Suddenly, the parachutes rip, and both pilots fall to the ground. They get straight up(10) and start punching each other. Back at the school, Skinner watches the balloon float off(11).
ficam em p (phrasal verb)
distanciar-se, voar cada vez mais loonge (phrasal verb)
Oh, it won't come down(12) for months. Curse(13) the man who invented helium! Curse Pierre-Jules-Cesar Janssen! Now to find out(14) who did this. (He turns to the children.) Bart! Empty your pockets.
descer (phrasal verb)
amaldioado seja (idiomatic expression)
descobrir (phrasal verb)
Empty my pockets, you say? (he takes things out of(15) his pockets) Well, certainly, but I fail to see how(16)
Skinner picks up(17) some paper.
tirar (phrasal verb)
No vejo como (collocation)
pegar (phrasal verb)
Hmm... blueprints of the dummy... notarized photos of you making the dummy... and an alternate wording for the banner, "Buttzilla".
Race you to Utah, Milhouse.
As Bart runs off(18), Skinner grabs him.
fugir (phrasal verb)
I'm going to punish you for this, Bart. And it won't just be a simple caning (*) this time. Because you have impeded science, you must now aid science. Yes... Starting tomorrow, you will assist me with my amateur astronomy, taking down(19) coordinates, carrying equipment, and so forth (20). Four-thirty in the morning.
anotando (phrasal verb)
e assim por diante (idiomatic expression)
There's a four-thirty in the morning now?
At four o'clock the next morning, Bart's radio alarm clock wakes him up(21).
acordar (phrasal verb)
Top of the hour, time for the morning news. But of course, there is no news yet, everyone's still asleep in their comfy, comfy(22) beds. Good night, everybody.
Bart groans(*), then gets out(23) of bed and walks to his parents' room.
confortable (infml)(slang, idiomatic expression)
sai (phrasal verb)
Mom, will you make me breakfast?
(yawns)(*) There's a stuffed pepper in the trash from last night. Just rinse it good.
Downstairs, the pets watch TV. A boy's voice can be heard.
BOY ON TV
Come home(24), Lassie. Here, boy! Come on(25), girl. Atta boy!
As Bart comes downstairs, the pets turn the TV off(26) and pretend to be asleep. Bart gets his bike from(27) the garage and leaves the house.
Venha para casa(collocation)
Vamos (idiomatic expression)
desligam (phrasal verb)
Still dark. Better use the generator.
He turns it on(28), but the force against his back wheel slows him down(29) enormously. He cycles past(*) the school and meets Skinner nearby.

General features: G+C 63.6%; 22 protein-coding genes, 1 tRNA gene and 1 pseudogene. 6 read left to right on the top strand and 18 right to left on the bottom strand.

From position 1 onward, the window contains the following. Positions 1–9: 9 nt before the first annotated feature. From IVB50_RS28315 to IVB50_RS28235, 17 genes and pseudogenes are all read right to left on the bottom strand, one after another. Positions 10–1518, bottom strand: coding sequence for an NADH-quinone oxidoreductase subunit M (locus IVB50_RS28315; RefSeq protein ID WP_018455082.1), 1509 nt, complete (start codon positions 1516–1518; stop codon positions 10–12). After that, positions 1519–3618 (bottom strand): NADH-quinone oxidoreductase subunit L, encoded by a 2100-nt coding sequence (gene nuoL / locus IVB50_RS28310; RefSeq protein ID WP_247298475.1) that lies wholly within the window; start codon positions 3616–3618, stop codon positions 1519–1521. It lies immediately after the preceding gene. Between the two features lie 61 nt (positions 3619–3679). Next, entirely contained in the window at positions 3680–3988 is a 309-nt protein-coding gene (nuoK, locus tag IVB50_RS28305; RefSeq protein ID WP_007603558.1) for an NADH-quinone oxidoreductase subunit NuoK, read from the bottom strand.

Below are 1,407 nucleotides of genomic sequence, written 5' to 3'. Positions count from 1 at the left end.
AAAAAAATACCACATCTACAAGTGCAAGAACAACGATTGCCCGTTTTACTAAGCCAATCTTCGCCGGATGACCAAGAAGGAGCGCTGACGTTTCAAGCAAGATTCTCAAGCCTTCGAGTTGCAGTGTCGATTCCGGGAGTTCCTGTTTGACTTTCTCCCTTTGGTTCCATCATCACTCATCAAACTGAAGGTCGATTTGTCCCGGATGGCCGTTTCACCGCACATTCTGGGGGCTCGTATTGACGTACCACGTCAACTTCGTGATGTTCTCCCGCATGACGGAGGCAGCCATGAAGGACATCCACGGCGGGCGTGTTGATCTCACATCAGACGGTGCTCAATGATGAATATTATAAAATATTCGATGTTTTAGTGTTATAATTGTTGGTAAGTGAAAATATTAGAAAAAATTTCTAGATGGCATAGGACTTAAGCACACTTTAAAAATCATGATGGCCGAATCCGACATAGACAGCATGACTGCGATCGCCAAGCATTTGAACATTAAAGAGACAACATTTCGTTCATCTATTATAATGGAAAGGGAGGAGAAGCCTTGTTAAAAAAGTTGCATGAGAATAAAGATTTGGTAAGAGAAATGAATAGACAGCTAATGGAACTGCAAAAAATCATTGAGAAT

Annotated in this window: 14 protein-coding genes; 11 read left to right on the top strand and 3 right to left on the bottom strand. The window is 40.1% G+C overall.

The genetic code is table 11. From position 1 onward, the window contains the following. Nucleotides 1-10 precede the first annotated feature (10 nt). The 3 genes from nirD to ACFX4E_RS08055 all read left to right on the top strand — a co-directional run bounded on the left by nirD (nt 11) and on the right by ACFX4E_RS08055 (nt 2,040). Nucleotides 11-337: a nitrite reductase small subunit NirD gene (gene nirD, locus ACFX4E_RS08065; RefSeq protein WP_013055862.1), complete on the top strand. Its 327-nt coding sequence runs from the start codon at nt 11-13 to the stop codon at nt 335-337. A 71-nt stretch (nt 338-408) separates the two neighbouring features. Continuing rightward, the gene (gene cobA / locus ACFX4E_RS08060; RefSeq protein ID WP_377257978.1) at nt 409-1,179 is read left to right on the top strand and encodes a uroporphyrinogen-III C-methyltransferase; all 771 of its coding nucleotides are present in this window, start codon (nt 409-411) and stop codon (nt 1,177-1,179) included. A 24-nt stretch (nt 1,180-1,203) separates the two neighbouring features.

liga (phrasal verb)
retarda-o (phrasal verb)
- pela (com verbos de movimento)
Ah, there's nothing more exciting than science. You get all the fun of... sitting still, being quiet, writing down(30) numbers, paying attention... Science has it all.
anotar (phrasal verb)
Is that the telescope we're going to be looking through(31)?
examiner (phrasal verb)
Yes, but you won't be looking through(31) it. (he chuckles)(*) I forbid it. But you don't need a telescope to enjoy astronomy, Bart. (pointing) There are all the constellations you've heard so much about. There's Orion, the swan, the chariot race...
- rir baixo
Why don't they look anything like(32) their names?
parecer (phrasal verb)
Well, you do have to use your imagination. Look, there's the three wise men.
He points at a constellation which clearly depicts three men.
Who names these things anyway?
Whoever discovers them. I've been hoping I could find something that would be named after me.
And you've never found anything?
Once. But by the time(33) I got to the phone, my discovery had already been reported by Principal Kahoutek. I got back at(34) him, though... him and that little boy of his. Anyway, that's why I always keep a cellular phone next to me. (Skinner gives the phone to Bart, who puts it in his pocket.) Now, this morning we're going to be mapping a small square of sky that's thought to be empty. It's my hope that it's not.
quando (idiomatic expression)
voltei-me para, dirigi-me (phrasal verb)
So what am I supposed to do exactly?
Just write down(35) my findings as I give them to you. Six hours, nineteen minutes, right ascension, fourteen degrees, twenty-two minutes declination... no sighting.
anotar (phrasal verb)
Six hours, nineteen minutes, right ascension, fourteen degrees, twenty-three minutes declination... no sighting.
The scene fades(*) to later.
- desvanecer-se, apagar-se
(excitedly) Six hours, nineteen minutes, right ascension, fourteen degrees, fifty-eight minutes declination! ...no sighting. Did you get that one Bart?
Claro que no (idiomatic expression)
Skinner spots(*) something.
My stars! Give me the phone, quick!
He dials the phone. At the Observatory, a woman picks up(37) the phone.
pegar (phrasal verb)
(to a man) Check out(38) 6-19-14-59.
The man focuses on Skinner's weather balloon.
averigue, confira (phrasal verb)
No, there's no need to do that... it's already named after me(39). (hangs up(40) the phone) It's pretty close to the ground, maybe I can catch it. (as he is about to leave) Don't touch the telescope, Bart. Even a slight(*) change in elevation can destroy a whole morning's work.
He runs off. Bart looks at the telescope, then spins it wildly.
ele j est com meu nome (collocation)
- leve, pequena
Woo! All hands on deck, pirates off the port bow! (looks into the telescope) Hey... (presses "redial" on the phone) Hello, observatory? This is Bart Simpson. I see something weird in the sky at 4-12-8 and the last number is 7.
Skinner is on top of the climbing frame. He manages to catch the balloon.
Ah, got you, my rumpy doppelganger. (he floats to the ground) I've got it! I-- (sees Bart on the phone) what are you doing? Give me that phone!
(on phone) Congratulations, Bart. You've just discovered a comet.
Nooooo! (lets go of balloon accidentally) Nooooo!!! (a paper boy rides by, throwing a paper in front of him with the headline "Prez Sez: school is for losers") NOOOOO!!!
Collocations and Idiomatic Expressions: uses in daily communication